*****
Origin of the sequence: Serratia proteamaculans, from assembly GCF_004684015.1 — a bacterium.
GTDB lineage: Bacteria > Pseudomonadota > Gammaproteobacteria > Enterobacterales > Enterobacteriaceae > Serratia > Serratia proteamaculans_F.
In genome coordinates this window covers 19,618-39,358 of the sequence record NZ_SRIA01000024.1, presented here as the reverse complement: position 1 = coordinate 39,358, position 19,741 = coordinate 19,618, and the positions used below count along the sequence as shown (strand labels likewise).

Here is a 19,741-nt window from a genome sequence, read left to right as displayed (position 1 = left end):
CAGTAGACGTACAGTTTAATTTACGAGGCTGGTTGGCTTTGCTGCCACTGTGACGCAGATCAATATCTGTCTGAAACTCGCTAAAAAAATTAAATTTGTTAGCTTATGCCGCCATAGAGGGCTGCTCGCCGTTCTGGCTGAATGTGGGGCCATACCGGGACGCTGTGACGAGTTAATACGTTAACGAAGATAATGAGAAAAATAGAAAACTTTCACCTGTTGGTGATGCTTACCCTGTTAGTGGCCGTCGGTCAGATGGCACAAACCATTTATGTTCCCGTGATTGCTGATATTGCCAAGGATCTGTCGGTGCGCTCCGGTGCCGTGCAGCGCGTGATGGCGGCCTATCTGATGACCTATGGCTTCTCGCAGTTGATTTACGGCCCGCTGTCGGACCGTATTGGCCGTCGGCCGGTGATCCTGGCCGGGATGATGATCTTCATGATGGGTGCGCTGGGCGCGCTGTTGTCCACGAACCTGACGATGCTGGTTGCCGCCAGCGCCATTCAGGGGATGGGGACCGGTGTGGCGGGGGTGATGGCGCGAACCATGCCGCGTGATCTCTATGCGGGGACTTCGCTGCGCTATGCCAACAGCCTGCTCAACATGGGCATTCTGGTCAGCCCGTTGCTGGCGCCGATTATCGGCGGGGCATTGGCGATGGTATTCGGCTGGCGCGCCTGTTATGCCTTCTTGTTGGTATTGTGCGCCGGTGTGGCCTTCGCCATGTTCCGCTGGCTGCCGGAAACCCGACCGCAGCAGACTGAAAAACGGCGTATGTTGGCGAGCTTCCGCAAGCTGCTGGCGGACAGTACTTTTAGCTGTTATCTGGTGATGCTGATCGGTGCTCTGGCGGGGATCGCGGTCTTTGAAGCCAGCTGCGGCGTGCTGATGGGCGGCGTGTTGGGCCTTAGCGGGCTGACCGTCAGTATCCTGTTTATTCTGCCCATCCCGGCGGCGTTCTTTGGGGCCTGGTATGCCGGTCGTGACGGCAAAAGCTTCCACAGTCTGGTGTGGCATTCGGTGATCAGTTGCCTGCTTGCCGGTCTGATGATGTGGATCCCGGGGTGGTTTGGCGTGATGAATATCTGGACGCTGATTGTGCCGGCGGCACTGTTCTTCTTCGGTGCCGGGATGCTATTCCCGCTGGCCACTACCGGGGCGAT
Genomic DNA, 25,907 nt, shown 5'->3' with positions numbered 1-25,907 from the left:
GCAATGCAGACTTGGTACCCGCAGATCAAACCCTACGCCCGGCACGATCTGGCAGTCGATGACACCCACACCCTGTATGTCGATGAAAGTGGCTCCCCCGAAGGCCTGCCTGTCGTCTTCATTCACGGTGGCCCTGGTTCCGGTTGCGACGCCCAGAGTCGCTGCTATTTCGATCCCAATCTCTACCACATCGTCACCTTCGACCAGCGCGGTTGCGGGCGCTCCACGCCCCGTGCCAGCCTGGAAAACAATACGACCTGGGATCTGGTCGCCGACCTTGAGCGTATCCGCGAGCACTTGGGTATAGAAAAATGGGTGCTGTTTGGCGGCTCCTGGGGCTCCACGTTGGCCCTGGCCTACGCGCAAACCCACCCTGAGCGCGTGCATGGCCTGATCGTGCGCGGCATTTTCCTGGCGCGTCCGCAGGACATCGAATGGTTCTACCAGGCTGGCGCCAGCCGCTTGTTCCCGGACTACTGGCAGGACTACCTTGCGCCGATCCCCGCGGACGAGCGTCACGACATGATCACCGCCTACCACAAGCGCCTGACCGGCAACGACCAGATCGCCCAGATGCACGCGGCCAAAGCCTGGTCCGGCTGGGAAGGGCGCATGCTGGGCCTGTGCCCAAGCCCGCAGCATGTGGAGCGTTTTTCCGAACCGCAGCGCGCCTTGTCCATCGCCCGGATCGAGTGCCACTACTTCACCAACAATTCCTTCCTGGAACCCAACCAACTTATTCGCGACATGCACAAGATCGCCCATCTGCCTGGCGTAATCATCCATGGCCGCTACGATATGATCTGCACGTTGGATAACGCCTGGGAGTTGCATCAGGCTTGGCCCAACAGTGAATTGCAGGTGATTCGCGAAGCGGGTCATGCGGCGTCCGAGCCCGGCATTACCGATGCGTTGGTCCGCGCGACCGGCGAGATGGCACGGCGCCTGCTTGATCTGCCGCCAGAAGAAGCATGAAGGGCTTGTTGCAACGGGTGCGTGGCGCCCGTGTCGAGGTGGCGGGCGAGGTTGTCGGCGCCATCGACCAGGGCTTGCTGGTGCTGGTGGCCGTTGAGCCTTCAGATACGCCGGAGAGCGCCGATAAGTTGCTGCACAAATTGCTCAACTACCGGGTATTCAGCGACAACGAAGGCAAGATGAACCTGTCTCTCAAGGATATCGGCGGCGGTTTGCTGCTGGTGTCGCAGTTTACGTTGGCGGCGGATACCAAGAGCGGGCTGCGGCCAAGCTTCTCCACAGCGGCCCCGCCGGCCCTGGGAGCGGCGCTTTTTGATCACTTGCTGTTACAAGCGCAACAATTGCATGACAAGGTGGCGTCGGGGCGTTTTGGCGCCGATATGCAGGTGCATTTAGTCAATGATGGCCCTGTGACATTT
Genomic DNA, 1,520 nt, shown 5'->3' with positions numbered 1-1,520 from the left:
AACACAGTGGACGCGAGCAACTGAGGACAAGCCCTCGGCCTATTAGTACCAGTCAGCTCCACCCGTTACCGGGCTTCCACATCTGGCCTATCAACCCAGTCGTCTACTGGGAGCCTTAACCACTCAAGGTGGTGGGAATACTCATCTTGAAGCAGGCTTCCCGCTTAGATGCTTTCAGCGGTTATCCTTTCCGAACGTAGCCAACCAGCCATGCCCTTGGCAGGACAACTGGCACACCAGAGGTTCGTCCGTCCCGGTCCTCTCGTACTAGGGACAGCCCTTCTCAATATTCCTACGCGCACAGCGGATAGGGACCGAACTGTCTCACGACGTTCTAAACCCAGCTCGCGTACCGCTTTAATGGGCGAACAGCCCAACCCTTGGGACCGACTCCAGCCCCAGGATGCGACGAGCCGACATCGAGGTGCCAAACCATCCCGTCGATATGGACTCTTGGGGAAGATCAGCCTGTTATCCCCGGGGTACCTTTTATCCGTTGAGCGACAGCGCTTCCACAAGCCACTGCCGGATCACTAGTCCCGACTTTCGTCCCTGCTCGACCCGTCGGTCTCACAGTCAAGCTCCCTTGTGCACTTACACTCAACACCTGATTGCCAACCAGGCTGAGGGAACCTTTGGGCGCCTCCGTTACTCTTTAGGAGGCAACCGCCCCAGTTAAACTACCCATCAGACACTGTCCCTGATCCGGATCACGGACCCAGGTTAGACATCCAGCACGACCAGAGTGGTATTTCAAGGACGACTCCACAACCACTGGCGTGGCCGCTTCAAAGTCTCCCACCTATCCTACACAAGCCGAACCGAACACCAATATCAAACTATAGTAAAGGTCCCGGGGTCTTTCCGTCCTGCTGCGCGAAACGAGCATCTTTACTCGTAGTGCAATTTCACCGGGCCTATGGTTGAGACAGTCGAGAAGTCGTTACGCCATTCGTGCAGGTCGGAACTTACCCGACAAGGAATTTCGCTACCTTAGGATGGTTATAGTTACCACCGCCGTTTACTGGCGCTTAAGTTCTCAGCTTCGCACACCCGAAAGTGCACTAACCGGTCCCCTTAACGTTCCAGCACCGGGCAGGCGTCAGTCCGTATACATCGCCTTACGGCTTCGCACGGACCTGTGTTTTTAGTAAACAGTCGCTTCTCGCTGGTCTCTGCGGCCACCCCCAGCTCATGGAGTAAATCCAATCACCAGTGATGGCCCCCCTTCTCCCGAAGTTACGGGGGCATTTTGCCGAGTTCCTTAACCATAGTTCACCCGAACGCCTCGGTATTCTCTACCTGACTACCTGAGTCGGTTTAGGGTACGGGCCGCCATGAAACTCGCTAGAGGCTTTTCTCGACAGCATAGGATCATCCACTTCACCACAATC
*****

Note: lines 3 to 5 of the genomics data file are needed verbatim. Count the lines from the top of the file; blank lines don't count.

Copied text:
In genome coordinates this window covers 19,618-39,358 of the sequence record NZ_SRIA01000024.1, presented here as the reverse complement: position 1 = coordinate 39,358, position 19,741 = coordinate 19,618, and the positions used below count along the sequence as shown (strand labels likewise).

Here is a 19,741-nt window from a genome sequence, read left to right as displayed (position 1 = left end):
CAGTAGACGTACAGTTTAATTTACGAGGCTGGTTGGCTTTGCTGCCACTGTGACGCAGATCAATATCTGTCTGAAACTCGCTAAAAAAATTAAATTTGTTAGCTTATGCCGCCATAGAGGGCTGCTCGCCGTTCTGGCTGAATGTGGGGCCATACCGGGACGCTGTGACGAGTTAATACGTTAACGAAGATAATGAGAAAAATAGAAAACTTTCACCTGTTGGTGATGCTTACCCTGTTAGTGGCCGTCGGTCAGATGGCACAAACCATTTATGTTCCCGTGATTGCTGATATTGCCAAGGATCTGTCGGTGCGCTCCGGTGCCGTGCAGCGCGTGATGGCGGCCTATCTGATGACCTATGGCTTCTCGCAGTTGATTTACGGCCCGCTGTCGGACCGTATTGGCCGTCGGCCGGTGATCCTGGCCGGGATGATGATCTTCATGATGGGTGCGCTGGGCGCGCTGTTGTCCACGAACCTGACGATGCTGGTTGCCGCCAGCGCCATTCAGGGGATGGGGACCGGTGTGGCGGGGGTGATGGCGCGAACCATGCCGCGTGATCTCTATGCGGGGACTTCGCTGCGCTATGCCAACAGCCTGCTCAACATGGGCATTCTGGTCAGCCCGTTGCTGGCGCCGATTATCGGCGGGGCATTGGCGATGGTATTCGGCTGGCGCGCCTGTTATGCCTTCTTGTTGGTATTGTGCGCCGGTGTGGCCTTCGCCATGTTCCGCTGGCTGCCGGAAACCCGACCGCAGCAGACTGAAAAACGGCGTATGTTGGCGAGCTTCCGCAAGCTGCTGGCGGACAGTACTTTTAGCTGTTATCTGGTGATGCTGATCGGTGCTCTGGCGGGGATCGCGGTCTTTGAAGCCAGCTGCGGCGTGCTGATGGGCGGCGTGTTGGGCCTTAGCGGGCTGACCGTCAGTATCCTGTTTATTCTGCCCATCCCGGCGGCGTTCTTTGGGGCCTGGTATGCCGGTCGTGACGGCAAAAGCTTCCACAGTCTGGTGTGGCATTCGGTGATCAGTTGCCTGCTTGCCGGTCTGATGATGTGGATCCCGGGGTGGTTTGGCGTGATGAATATCTGGACGCTGATTGTGCCGGCGGCACTGTTCTTCTTCGGTGCCGGGATGCTATTCCCGCTGGCCACTACCGGGGCGAT